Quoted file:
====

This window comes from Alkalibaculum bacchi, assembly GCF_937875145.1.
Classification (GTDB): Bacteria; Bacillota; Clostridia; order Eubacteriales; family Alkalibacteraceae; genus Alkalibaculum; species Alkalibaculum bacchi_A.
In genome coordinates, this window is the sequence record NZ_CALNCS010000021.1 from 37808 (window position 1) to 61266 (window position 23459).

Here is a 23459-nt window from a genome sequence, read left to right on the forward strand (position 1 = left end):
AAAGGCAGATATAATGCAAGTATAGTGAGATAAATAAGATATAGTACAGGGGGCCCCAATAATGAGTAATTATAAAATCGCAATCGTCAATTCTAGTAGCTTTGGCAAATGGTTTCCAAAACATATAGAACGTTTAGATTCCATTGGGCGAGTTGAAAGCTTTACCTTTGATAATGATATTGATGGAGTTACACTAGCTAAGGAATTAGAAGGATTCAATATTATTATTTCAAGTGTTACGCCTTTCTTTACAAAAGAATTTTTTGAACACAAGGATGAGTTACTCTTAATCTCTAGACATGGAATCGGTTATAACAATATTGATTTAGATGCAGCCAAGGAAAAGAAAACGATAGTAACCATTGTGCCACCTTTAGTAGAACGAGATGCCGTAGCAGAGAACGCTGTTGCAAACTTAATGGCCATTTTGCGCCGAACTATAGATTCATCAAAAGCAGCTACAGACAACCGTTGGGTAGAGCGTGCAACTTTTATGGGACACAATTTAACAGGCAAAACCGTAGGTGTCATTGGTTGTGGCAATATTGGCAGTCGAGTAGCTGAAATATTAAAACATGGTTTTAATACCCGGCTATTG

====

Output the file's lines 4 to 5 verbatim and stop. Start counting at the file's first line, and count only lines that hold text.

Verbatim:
Here is a 23459-nt window from a genome sequence, read left to right on the forward strand (position 1 = left end):
AAAGGCAGATATAATGCAAGTATAGTGAGATAAATAAGATATAGTACAGGGGGCCCCAATAATGAGTAATTATAAAATCGCAATCGTCAATTCTAGTAGCTTTGGCAAATGGTTTCCAAAACATATAGAACGTTTAGATTCCATTGGGCGAGTTGAAAGCTTTACCTTTGATAATGATATTGATGGAGTTACACTAGCTAAGGAATTAGAAGGATTCAATATTATTATTTCAAGTGTTACGCCTTTCTTTACAAAAGAATTTTTTGAACACAAGGATGAGTTACTCTTAATCTCTAGACATGGAATCGGTTATAACAATATTGATTTAGATGCAGCCAAGGAAAAGAAAACGATAGTAACCATTGTGCCACCTTTAGTAGAACGAGATGCCGTAGCAGAGAACGCTGTTGCAAACTTAATGGCCATTTTGCGCCGAACTATAGATTCATCAAAAGCAGCTACAGACAACCGTTGGGTAGAGCGTGCAACTTTTATGGGACACAATTTAACAGGCAAAACCGTAGGTGTCATTGGTTGTGGCAATATTGGCAGTCGAGTAGCTGAAATATTAAAACATGGTTTTAATACCCGGCTATTG